On the Margins: Enduring Pre-Modern Water Management Strategies In and Around the Registan Desert, Afghanistan

David C. Thomas, Fiona J. Kidd

Research output: Contribution to journalArticle

Abstract

The Registan Desert in southern Afghanistan has, like most deserts, traditionally been regarded as a barren, hostile space, devoid of human occupation other than occasional nomad campsites and an isolated 11th-century a.d. fortress. Detailed analysis of a strip of high resolution satellite imagery available through Google Earth and stretching into the Registan has revealed the presence of over 800 hitherto unrecorded archaeological sites. Many of these sites relate to water management, and predate the modern era. The water installations form networks of sites which facilitated the opportunistic exploitation of grazing following periodic rains, desert farming, travel, trade and exchange over hundreds of years, if not longer. Extrapolating from this detailed analysis, we argue that thousands of other sites have yet to be discovered in the Registan. These water management networks warrant further study in the field and protection from neglect, construction, recreational four-wheel driving, and looting.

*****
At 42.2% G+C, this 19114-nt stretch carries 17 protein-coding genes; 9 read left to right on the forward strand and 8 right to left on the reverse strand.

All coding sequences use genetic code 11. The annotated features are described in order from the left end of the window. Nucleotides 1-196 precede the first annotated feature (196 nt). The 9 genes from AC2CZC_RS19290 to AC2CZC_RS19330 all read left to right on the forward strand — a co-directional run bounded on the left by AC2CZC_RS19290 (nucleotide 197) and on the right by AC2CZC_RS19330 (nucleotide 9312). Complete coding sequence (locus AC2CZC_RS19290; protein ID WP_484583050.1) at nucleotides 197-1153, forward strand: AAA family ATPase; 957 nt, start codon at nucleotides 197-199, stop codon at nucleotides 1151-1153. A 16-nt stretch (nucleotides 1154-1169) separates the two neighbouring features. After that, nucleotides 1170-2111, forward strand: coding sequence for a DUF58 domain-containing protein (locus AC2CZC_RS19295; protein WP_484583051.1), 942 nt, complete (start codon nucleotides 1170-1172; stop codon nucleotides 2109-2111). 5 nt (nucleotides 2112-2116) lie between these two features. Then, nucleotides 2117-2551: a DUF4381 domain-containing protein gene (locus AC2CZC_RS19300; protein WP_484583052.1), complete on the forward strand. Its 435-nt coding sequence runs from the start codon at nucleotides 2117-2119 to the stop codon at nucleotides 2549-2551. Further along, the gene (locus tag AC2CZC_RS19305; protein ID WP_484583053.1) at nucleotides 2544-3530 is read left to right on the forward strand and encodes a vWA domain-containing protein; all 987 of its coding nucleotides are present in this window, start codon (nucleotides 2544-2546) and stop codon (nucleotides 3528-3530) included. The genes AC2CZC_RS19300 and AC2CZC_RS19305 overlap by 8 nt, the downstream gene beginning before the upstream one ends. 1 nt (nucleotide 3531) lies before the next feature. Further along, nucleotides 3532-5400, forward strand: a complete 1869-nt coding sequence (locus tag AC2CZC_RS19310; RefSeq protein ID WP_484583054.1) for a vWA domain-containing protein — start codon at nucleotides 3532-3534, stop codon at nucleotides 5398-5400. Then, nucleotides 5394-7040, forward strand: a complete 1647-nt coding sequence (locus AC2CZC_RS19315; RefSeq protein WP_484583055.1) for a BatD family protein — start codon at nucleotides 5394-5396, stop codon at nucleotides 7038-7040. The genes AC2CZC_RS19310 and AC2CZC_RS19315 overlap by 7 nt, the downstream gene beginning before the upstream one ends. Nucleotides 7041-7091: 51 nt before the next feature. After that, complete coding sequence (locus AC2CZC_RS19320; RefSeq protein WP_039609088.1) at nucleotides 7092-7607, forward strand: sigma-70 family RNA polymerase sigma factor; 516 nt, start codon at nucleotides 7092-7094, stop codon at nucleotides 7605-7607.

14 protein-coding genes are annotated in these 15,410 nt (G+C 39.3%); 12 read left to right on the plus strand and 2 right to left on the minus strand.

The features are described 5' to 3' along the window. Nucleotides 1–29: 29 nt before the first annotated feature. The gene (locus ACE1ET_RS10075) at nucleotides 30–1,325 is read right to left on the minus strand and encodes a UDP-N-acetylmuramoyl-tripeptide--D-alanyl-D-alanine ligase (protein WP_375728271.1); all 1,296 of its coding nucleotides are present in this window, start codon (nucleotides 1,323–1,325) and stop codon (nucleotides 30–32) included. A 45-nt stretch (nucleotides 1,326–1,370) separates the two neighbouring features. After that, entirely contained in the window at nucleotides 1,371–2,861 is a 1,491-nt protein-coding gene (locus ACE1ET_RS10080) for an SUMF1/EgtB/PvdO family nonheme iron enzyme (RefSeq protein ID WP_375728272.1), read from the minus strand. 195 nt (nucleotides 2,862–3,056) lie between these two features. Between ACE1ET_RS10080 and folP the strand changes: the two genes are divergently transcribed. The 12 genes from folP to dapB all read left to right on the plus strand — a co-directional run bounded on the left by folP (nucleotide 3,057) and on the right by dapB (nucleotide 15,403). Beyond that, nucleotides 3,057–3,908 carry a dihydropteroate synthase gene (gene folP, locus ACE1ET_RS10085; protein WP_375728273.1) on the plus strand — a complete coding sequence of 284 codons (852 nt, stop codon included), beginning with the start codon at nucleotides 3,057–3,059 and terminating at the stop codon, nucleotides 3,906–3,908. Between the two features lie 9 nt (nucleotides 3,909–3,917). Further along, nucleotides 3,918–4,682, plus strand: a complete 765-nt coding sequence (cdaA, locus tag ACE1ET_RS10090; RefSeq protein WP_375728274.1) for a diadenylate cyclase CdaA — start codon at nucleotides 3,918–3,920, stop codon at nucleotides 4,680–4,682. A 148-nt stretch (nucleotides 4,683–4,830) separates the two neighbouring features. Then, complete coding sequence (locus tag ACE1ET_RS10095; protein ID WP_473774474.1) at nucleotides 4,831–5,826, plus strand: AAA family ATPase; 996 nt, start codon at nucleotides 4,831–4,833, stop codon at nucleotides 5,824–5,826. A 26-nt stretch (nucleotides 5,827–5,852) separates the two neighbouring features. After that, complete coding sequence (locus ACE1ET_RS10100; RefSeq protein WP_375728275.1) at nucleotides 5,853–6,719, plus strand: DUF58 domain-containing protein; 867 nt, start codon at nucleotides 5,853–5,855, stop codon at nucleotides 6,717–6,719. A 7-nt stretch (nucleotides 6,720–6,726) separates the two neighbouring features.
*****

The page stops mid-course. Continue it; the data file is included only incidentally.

Original languageEnglish (US)
Pages (from-to)29-42
Number of pages14
JournalJournal of Field Archaeology
Volume42
Issue number1
DOIs
StatePublished - Jan 2 2017

Keywords

  • Afghanistan
  • Google Earth
  • Registan
  • pastoral nomads
  • water

ASJC Scopus subject areas

  • Archaeology
  • Archaeology

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